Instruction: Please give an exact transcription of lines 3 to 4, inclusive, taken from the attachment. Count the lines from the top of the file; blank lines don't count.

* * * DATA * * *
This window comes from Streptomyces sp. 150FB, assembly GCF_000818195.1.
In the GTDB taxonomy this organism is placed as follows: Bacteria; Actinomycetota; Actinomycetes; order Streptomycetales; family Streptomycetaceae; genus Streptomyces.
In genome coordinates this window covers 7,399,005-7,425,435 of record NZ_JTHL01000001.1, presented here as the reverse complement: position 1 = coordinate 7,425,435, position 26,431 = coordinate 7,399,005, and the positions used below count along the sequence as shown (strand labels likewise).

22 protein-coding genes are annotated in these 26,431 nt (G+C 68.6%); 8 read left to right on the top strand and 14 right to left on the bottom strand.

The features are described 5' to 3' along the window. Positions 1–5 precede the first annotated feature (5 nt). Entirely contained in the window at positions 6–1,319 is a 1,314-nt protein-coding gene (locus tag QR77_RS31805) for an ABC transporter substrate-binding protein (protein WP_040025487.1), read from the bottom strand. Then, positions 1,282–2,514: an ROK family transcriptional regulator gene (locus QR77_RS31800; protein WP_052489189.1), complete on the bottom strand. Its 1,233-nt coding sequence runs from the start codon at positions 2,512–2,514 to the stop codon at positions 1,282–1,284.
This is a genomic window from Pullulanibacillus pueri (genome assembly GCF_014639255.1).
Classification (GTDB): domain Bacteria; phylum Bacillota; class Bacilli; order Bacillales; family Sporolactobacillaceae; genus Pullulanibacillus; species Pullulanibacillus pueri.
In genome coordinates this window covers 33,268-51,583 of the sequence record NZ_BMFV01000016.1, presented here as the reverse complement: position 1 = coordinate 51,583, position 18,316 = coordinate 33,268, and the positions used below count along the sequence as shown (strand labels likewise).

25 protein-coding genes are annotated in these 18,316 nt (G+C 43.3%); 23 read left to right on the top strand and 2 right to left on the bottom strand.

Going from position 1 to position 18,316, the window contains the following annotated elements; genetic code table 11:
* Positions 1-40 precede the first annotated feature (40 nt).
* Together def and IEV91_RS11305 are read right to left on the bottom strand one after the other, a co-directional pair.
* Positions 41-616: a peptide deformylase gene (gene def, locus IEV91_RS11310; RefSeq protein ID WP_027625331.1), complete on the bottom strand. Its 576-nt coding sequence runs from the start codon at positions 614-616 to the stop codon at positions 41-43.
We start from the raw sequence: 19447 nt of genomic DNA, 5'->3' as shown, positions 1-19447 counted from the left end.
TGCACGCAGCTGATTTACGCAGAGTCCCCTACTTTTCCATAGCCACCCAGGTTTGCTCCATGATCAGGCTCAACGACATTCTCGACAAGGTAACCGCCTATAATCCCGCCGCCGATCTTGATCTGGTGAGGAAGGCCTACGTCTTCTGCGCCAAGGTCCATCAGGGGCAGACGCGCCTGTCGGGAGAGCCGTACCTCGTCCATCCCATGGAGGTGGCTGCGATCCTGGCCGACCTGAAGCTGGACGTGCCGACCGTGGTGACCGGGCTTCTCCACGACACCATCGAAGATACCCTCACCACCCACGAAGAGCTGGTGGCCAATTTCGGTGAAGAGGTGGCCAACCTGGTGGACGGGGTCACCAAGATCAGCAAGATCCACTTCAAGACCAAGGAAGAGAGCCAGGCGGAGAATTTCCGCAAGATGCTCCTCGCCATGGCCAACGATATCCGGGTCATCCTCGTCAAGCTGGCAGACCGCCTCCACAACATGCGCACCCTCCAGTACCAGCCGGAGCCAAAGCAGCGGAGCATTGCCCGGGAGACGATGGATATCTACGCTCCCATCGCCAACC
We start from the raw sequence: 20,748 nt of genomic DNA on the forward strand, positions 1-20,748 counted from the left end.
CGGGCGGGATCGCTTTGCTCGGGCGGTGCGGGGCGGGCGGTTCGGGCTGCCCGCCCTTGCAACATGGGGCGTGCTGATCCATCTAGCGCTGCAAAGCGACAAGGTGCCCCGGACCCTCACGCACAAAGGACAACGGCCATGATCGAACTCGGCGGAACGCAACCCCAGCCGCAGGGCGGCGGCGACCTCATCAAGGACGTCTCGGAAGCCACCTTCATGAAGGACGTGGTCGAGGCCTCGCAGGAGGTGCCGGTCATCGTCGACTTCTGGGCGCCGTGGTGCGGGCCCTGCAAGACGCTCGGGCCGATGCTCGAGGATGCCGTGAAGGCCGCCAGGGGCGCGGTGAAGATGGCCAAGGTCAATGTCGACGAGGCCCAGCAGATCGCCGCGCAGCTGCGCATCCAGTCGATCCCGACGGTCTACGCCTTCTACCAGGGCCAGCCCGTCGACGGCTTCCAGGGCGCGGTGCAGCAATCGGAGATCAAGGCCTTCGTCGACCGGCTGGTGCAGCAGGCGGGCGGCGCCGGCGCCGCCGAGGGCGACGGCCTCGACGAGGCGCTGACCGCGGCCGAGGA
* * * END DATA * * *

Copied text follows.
In genome coordinates this window covers 7,399,005-7,425,435 of record NZ_JTHL01000001.1, presented here as the reverse complement: position 1 = coordinate 7,425,435, position 26,431 = coordinate 7,399,005, and the positions used below count along the sequence as shown (strand labels likewise).

22 protein-coding genes are annotated in these 26,431 nt (G+C 68.6%); 8 read left to right on the top strand and 14 right to left on the bottom strand.